- A copy of the receipt showing that your 2010 or 2011 property taxes were paid. If your property taxes have not been paid or you do not attach your receipt(s), Treasury will mail you a check made jointly payable to you and the county treasurer for the county where the property is located. (A new check payable only to you will not be issued if you later prove that the taxes have been paid.)
Note: If a claimant falsely specifies that the receipt showing payment of the property taxes is attached to the return and the property taxes are not paid before the return is filed, all future payments of credits to the claimant will be made payable jointly with the county treasurer of the county in which the property under agreement is located (Section 36109 (7)).
- If your property tax statement includes property that is not covered under an FDRA, you must show what portion of your taxable value and property tax is for land enrolled in the FDRA. Your local equalization officer or your local assessor must give you this information on official letterhead, if it is not detailed on your property tax bills.
- If you farmed under a partnership, include a copy of your U.S. Form 1065 and Schedules K and K-1.
- If you farmed under an S corporation, include U.S. Form 1120S and Schedules K and K-1.
- Joint ownerships must include a statement signed by all owners specifying each owner’s percentage of income and expenses.
When to Claim a New Agreement
New agreements must be approved by your local government by November 1, 2011, for you to claim a 2011 credit for that agreement. The new FDRA is not final until you receive a copy from the MDA that has been recorded at the Register of Deeds. Credit for the new FDRA will not be allowed unless a copy of the recorded agreement is attached to your return. If you do not get your copy before April 17, 2012, file your return without claiming credit for the new agreement. File MI-1040CR-5 with a new MI-1040 and write “amended” at the top of the form in blue or black ink for quickest processing. Do not file an Amended Michigan Income Tax Return (MI-1040X).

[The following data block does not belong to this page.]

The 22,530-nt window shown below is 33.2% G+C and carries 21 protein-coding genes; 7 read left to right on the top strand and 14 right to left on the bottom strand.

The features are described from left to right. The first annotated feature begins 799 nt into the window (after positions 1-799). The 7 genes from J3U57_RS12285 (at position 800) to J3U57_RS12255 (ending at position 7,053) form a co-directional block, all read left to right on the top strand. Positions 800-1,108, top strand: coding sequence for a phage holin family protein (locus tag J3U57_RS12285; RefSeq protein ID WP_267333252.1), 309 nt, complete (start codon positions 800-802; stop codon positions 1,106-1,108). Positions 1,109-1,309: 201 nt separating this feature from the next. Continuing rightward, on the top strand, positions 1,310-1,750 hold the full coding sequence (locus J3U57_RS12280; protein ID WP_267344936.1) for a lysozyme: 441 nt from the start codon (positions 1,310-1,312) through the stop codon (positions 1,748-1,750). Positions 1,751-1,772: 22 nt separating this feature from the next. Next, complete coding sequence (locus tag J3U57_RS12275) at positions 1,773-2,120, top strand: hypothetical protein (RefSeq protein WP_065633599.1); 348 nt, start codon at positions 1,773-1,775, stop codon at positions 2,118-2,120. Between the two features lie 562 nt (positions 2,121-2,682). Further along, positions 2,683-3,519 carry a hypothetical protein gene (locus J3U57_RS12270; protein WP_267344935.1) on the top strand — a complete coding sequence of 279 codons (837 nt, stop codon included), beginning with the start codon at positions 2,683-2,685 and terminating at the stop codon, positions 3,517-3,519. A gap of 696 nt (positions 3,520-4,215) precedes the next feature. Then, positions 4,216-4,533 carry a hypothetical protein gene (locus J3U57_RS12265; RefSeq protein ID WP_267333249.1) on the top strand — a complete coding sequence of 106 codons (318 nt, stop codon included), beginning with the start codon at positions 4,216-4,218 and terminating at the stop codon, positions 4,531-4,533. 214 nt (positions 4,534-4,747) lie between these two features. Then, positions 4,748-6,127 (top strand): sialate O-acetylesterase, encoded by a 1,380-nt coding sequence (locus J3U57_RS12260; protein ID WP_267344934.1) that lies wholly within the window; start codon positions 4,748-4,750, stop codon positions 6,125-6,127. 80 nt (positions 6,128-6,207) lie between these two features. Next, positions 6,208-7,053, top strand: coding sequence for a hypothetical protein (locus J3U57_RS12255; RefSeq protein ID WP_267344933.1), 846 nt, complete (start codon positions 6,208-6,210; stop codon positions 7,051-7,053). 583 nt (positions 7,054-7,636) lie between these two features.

Which Form to File
You may file one of two forms depending on the type of farm ownership.
The following should file using MI-1040CR-5 with their income tax return:
- Individuals who own a farm independently
- An individual in possession under a life estate with remainder to another person
- Representatives of deceased single persons. Include property taxes and income from January 1 to the date of death
- Joint owners
- Limited liability companies
- S corporation shareholders, except shareholders of S corporations who had an FDRA before January 1, 1989, and in 1991 elected to file under the Single Business Tax (SBT) Act on C-8022
- Grantor trusts (if treated as an owner under Internal Revenue Code (IRC) Sections 671 through 679)
- Trusts created by the death of a spouse if the trust requires 100 percent of the income from the trust to be distributed each year to the surviving spouse.
The following should file a Farmland Preservation Tax Credit (Form 4594):
- Estates, including property taxes from the date of death, and farm income required to be reported on the entity's U.S. Form 1041.